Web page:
Extending current tax rates would "average more than $100,000 a year to millionaires and even billionaires."
Austan Goolsbee, Sept. 12on ABC's This Week with Christiane Amanpour
Bush-era tax cuts are set to expire at the end of 2010 if Congress doesn't take action, and the debate over extending them has become one of the most pressing policy issues of the year.
President Barack Obama wants to see the tax cuts made permanent for individuals making less than $200,000 a year and couples who make less than $250,000 a year. Tax rates would go up for people who make more.
Austan Goolsbee, the president's new chair of the Council of Economic Advisers, defended that position on ABC's This Week. Obama has been "quite clear," he said, "that borrowing $700 billion to extend tax cuts that average more than $100,000 a year to millionaires and even billionaires is the least effective bang for the buck we have."
We decided to check Goolsbee's assertion that if wealthy taxpayers get to keep their tax break, it means an average of "more than $100,000 a year to millionaires and even billionaires."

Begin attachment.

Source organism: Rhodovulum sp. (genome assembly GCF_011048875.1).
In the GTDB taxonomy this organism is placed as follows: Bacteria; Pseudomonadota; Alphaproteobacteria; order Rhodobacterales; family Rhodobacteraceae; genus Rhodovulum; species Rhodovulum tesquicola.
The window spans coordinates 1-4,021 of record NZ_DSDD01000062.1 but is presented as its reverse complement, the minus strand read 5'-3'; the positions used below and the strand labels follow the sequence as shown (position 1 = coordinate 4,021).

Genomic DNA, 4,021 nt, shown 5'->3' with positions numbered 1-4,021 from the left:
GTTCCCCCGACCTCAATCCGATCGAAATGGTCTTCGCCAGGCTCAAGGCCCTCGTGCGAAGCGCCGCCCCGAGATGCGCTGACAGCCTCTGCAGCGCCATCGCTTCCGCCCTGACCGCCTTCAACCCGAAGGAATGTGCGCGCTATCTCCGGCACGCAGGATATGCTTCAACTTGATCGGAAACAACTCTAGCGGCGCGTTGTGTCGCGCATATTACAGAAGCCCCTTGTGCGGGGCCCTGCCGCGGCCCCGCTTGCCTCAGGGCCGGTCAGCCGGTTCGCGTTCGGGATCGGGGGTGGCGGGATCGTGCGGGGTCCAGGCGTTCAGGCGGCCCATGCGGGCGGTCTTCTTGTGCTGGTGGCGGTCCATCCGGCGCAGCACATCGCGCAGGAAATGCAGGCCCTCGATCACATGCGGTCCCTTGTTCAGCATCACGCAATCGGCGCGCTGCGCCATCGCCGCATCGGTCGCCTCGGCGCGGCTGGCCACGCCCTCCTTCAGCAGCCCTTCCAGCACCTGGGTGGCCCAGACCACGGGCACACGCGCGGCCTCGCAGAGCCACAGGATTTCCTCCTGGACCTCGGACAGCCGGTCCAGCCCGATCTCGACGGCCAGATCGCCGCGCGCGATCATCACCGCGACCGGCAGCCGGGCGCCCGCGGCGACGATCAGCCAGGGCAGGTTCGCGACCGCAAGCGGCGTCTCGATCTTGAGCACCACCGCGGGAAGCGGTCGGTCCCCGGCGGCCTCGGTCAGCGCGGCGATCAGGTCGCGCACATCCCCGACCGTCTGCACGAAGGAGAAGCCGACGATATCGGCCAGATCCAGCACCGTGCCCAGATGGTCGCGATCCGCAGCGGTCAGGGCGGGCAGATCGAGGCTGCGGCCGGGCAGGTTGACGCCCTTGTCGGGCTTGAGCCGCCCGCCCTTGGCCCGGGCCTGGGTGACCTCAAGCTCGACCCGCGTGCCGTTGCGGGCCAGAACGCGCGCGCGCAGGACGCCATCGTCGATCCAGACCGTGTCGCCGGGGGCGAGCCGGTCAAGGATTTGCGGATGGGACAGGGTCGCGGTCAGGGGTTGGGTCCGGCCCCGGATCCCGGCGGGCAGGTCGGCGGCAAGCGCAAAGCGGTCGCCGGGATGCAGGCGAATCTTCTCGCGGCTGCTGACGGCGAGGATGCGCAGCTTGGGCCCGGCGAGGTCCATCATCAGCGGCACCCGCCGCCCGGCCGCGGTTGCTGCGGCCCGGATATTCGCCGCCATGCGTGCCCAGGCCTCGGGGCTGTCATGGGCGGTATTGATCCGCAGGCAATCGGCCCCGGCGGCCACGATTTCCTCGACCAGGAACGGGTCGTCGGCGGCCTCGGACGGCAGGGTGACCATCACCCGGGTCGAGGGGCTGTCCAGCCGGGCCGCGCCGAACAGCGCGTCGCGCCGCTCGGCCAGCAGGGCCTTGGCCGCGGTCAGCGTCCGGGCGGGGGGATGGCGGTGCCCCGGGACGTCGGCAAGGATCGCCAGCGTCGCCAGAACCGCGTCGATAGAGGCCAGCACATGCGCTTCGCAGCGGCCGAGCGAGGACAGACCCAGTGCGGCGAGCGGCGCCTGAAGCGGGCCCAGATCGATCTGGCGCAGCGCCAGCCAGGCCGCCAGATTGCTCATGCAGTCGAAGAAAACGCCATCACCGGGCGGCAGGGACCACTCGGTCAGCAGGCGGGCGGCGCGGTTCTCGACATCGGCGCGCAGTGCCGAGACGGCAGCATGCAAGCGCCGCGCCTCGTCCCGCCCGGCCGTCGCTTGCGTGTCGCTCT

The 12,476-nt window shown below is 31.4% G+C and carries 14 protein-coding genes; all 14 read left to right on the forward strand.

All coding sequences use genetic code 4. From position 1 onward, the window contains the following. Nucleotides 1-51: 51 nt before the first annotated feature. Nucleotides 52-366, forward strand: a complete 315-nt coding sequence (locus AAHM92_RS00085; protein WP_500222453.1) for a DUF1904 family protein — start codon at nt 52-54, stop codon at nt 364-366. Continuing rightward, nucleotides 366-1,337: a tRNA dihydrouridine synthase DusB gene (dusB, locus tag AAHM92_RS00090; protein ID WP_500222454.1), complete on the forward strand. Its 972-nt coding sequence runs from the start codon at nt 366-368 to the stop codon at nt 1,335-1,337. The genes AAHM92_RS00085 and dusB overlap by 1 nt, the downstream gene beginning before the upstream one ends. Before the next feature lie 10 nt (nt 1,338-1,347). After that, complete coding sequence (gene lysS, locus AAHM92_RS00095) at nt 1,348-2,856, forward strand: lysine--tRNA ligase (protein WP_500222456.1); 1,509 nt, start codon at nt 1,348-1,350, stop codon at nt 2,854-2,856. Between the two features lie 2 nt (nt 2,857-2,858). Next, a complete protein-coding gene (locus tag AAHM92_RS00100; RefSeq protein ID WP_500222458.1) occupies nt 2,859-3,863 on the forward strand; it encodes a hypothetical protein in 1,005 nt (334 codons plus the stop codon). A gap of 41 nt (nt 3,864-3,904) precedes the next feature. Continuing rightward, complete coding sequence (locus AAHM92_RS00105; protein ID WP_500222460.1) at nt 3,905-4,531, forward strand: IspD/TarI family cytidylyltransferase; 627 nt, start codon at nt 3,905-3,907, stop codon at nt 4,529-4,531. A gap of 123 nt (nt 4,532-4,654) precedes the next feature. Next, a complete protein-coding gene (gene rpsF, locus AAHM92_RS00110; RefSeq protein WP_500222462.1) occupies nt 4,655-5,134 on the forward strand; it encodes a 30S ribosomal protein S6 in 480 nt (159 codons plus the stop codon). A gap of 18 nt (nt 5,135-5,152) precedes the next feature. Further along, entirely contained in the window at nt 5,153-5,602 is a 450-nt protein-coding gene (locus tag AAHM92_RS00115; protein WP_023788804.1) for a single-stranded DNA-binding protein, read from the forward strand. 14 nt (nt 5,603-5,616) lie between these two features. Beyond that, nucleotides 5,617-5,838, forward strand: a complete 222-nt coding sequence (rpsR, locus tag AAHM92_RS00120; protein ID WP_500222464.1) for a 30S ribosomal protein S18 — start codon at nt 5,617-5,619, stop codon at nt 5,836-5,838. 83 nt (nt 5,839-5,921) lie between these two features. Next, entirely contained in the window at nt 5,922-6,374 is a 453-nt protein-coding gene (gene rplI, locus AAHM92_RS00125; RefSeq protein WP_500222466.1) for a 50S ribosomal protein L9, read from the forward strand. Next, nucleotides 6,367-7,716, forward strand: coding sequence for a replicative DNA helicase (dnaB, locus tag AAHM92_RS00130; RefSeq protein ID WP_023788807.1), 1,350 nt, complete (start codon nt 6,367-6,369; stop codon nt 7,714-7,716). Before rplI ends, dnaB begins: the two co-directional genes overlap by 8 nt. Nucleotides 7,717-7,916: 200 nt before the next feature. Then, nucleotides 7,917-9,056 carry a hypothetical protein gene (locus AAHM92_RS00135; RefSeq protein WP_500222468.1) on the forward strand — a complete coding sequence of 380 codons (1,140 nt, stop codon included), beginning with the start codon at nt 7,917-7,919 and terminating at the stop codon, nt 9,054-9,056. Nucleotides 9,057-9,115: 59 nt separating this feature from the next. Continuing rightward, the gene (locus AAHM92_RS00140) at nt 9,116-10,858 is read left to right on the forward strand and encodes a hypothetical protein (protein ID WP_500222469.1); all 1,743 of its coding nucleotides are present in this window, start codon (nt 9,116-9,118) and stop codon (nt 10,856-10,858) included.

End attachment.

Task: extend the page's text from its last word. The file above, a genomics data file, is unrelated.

The White House pointed to data from the Joint Committee on Taxation, a nonpartisan committee with a professional staff of economists, attorneys and accountants who do research on taxes.
The JCT estimated what tax revenues would be if the cuts expire and how many taxpayers would be affected. They found that for those who have an income of $1 million or more, extending the Bush tax cuts would mean the government would not collect $32.7 billion. That amount would apply to about 315,000 taxpayers. Divide lost revenue by the number of filers, and you get $103,809, or just over $100,000, as Goolsbee said.
At the conservative Heritage Foundation, J.D. Foster said he didn't argue with the numbers, but instead took issue with Goolsbee's focus on millionaires. He pointed out that many people who make more than $200,000 or $250,000 are not millionaires and that if the cuts expire, those people will see a tax increase as well.
That's a fair point. The JCT found that for those making between $500,000 and $1 million, the tax cuts were worth an average $17,467. For those who make between $200,000 and $500,000, the lower rates were worth $7,152 per tax filer.
Goolsbee is right about the expiring tax cuts being worth, on average, more than $100,000 for millionaires and billionaires. But the proposal would let tax cuts expire for some who aren't millionaires. So we deduct a tick from the Truth-O-Meter and rate his claim Mostly True.
Edited for print. For more go to PolitiFact.com.